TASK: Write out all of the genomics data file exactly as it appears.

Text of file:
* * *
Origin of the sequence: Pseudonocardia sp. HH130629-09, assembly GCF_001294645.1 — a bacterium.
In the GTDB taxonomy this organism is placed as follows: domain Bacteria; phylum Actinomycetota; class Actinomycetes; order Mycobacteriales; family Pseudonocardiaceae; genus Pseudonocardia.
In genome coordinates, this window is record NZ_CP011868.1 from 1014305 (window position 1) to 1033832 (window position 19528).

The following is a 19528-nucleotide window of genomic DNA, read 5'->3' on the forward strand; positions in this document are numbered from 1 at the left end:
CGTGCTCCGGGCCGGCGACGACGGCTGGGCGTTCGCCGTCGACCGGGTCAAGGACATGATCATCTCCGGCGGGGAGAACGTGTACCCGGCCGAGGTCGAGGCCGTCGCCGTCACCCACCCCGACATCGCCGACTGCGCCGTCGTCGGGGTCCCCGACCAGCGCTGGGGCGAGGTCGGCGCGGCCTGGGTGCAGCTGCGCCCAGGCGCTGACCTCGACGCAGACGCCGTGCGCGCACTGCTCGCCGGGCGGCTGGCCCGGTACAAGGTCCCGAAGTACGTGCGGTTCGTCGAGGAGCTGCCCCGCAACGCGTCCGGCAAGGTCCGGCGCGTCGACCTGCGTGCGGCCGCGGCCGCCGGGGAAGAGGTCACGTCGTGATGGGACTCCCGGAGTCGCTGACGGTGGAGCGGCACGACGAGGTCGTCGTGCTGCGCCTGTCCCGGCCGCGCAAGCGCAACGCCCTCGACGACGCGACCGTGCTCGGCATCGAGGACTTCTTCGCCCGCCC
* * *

Origin of the sequence: Pseudonocardia sp. HH130629-09, assembly GCF_001294645.1 — a bacterium.
In the GTDB taxonomy this organism is placed as follows: domain Bacteria; phylum Actinomycetota; class Actinomycetes; order Mycobacteriales; family Pseudonocardiaceae; genus Pseudonocardia.
In genome coordinates, this window is record NZ_CP011868.1 from 1014305 (window position 1) to 1033832 (window position 19528).

The following is a 19528-nucleotide window of genomic DNA, read 5'->3' on the forward strand; positions in this document are numbered from 1 at the left end:
CGTGCTCCGGGCCGGCGACGACGGCTGGGCGTTCGCCGTCGACCGGGTCAAGGACATGATCATCTCCGGCGGGGAGAACGTGTACCCGGCCGAGGTCGAGGCCGTCGCCGTCACCCACCCCGACATCGCCGACTGCGCCGTCGTCGGGGTCCCCGACCAGCGCTGGGGCGAGGTCGGCGCGGCCTGGGTGCAGCTGCGCCCAGGCGCTGACCTCGACGCAGACGCCGTGCGCGCACTGCTCGCCGGGCGGCTGGCCCGGTACAAGGTCCCGAAGTACGTGCGGTTCGTCGAGGAGCTGCCCCGCAACGCGTCCGGCAAGGTCCGGCGCGTCGACCTGCGTGCGGCCGCGGCCGCCGGGGAAGAGGTCACGTCGTGATGGGACTCCCGGAGTCGCTGACGGTGGAGCGGCACGACGAGGTCGTCGTGCTGCGCCTGTCCCGGCCGCGCAAGCGCAACGCCCTCGACGACGCGACCGTGCTCGGCATCGAGGACTTCTTCGCCCGCCC